The Old Enchanter

The Old Enchanter

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The Old Enchanter

A Portrait of George Johnston

Edited by M.I. Cameron, Douglas Campbell, and Gurli Woods

6 X 9 inches, 260 pages

"PLAIN LUCK" is how the poet George Johnston accounts for his appointment to the young Carleton University, soon after his discharge from the R.C.A.F. and service in the Second World War. It was more than luck that kept them together. He was, as he has said, a working academic, "not ornamental." For twenty-nine years, while he was creating some of the truest and brightest poems of our literature, he was a leading scholar of Old Norse and a charismatic teacher and colleague. "He brought such a sense of fresh delight, such spontaneity to Chaucer," writes Robert MacNeil in Wordstruck, "that I caught it like a virus." To those who fell under his spell, he imparted a compelling ideal of clean, unaffected scholarship and a persistent passion for the English language, for what it owes to the speech of ordinary people, and for the literature that is crafted out of it.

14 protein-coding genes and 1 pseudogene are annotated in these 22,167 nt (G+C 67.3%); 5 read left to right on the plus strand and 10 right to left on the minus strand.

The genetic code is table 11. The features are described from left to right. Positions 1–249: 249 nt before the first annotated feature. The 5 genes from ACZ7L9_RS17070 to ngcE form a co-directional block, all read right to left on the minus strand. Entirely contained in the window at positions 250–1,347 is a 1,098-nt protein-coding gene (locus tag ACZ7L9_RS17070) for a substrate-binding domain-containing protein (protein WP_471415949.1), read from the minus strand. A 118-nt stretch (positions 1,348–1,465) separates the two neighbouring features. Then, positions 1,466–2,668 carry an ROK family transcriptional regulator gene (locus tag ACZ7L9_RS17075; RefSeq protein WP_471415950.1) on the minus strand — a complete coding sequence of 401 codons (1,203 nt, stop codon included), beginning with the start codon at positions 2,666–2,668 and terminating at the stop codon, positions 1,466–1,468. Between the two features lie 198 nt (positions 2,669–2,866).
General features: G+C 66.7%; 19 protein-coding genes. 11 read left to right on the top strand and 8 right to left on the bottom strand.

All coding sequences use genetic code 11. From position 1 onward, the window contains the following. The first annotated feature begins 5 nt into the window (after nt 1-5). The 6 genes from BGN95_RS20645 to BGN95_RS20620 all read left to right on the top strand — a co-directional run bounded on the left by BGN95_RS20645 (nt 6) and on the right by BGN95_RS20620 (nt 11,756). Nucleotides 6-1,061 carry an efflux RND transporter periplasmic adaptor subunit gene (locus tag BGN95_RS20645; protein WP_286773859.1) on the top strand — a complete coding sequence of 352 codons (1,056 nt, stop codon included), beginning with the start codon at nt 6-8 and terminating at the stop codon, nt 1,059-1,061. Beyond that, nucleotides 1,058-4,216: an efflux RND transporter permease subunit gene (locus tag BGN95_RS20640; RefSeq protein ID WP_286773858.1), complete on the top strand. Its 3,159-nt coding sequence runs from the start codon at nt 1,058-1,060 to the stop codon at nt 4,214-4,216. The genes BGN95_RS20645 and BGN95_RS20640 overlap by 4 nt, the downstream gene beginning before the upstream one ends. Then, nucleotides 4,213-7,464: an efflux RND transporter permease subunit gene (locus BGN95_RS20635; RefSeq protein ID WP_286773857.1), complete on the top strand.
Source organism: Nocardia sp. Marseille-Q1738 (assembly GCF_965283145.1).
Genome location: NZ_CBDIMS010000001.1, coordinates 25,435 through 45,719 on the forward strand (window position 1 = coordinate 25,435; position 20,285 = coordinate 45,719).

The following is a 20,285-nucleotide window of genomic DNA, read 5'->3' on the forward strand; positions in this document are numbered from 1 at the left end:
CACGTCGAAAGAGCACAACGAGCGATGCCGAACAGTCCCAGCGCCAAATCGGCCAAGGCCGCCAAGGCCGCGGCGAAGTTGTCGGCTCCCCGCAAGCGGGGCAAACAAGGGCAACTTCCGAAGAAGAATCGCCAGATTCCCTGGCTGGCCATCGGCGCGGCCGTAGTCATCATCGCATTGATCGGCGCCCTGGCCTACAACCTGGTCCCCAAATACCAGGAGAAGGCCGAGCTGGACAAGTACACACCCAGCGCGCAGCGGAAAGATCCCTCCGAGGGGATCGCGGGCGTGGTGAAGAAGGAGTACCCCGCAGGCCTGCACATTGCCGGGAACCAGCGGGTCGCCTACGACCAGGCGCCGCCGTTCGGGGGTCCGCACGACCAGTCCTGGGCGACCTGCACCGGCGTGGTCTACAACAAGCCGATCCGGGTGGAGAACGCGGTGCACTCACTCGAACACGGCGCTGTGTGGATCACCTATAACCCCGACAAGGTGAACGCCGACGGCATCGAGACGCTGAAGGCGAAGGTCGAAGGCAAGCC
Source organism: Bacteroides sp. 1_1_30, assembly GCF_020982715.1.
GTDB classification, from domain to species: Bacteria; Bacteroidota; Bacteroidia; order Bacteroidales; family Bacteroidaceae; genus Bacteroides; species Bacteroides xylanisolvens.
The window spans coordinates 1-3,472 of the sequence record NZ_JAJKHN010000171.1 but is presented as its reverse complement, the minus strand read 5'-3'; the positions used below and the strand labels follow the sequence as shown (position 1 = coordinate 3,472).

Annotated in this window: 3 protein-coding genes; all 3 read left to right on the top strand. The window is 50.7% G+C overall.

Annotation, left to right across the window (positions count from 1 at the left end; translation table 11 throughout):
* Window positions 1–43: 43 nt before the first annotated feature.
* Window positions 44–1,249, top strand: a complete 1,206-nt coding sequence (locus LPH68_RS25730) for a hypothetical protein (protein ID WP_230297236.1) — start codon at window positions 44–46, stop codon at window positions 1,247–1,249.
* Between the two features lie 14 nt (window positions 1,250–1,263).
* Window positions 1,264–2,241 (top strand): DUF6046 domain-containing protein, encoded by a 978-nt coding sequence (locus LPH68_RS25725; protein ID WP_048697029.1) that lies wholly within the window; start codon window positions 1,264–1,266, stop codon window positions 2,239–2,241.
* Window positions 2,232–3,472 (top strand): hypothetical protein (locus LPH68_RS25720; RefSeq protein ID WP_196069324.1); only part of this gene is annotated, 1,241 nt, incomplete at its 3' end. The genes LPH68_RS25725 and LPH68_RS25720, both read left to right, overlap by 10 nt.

The Old Enchanter is a celebration of George Johnston's eighty-fifth birthday by students, colleagues, and friends. It is a miscellany, containing poems, essays (academic and otherwise), and a collective reminiscence of his years in Ottawa. It is headed by his own account of the trip he made by bicycle through the Germany of 1936. The poems come from poets who have been touched in different ways by his presence. The essays have to do with his poetry and various of his enthusiams—Old-English and Old-Norse literature, translation, spoken English, popular narrative and popular culture, poetry in time of war, life on the shore of the North Atlantic.

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